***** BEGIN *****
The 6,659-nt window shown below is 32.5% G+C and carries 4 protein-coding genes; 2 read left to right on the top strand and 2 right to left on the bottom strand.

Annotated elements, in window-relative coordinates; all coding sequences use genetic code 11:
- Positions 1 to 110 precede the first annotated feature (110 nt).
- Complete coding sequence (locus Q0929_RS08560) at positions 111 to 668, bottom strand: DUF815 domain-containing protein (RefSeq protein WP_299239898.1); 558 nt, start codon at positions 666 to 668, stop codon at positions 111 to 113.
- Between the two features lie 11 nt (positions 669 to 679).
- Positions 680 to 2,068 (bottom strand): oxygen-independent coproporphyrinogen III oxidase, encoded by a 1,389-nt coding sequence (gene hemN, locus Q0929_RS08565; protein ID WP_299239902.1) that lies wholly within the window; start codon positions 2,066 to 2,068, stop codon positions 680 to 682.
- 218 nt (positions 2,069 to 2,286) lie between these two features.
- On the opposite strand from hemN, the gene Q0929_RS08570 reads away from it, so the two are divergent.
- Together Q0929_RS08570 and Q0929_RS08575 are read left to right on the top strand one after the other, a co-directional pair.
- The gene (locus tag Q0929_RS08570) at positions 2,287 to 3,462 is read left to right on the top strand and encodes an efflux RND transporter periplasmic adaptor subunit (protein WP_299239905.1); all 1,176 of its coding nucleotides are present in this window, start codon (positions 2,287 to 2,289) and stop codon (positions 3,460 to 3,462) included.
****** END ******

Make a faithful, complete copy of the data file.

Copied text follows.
The 6,659-nt window shown below is 32.5% G+C and carries 4 protein-coding genes; 2 read left to right on the top strand and 2 right to left on the bottom strand.

Annotated elements, in window-relative coordinates; all coding sequences use genetic code 11:
- Positions 1 to 110 precede the first annotated feature (110 nt).
- Complete coding sequence (locus Q0929_RS08560) at positions 111 to 668, bottom strand: DUF815 domain-containing protein (RefSeq protein WP_299239898.1); 558 nt, start codon at positions 666 to 668, stop codon at positions 111 to 113.
- Between the two features lie 11 nt (positions 669 to 679).
- Positions 680 to 2,068 (bottom strand): oxygen-independent coproporphyrinogen III oxidase, encoded by a 1,389-nt coding sequence (gene hemN, locus Q0929_RS08565; protein ID WP_299239902.1) that lies wholly within the window; start codon positions 2,066 to 2,068, stop codon positions 680 to 682.
- 218 nt (positions 2,069 to 2,286) lie between these two features.
- On the opposite strand from hemN, the gene Q0929_RS08570 reads away from it, so the two are divergent.
- Together Q0929_RS08570 and Q0929_RS08575 are read left to right on the top strand one after the other, a co-directional pair.
- The gene (locus tag Q0929_RS08570) at positions 2,287 to 3,462 is read left to right on the top strand and encodes an efflux RND transporter periplasmic adaptor subunit (protein WP_299239905.1); all 1,176 of its coding nucleotides are present in this window, start codon (positions 2,287 to 2,289) and stop codon (positions 3,460 to 3,462) included.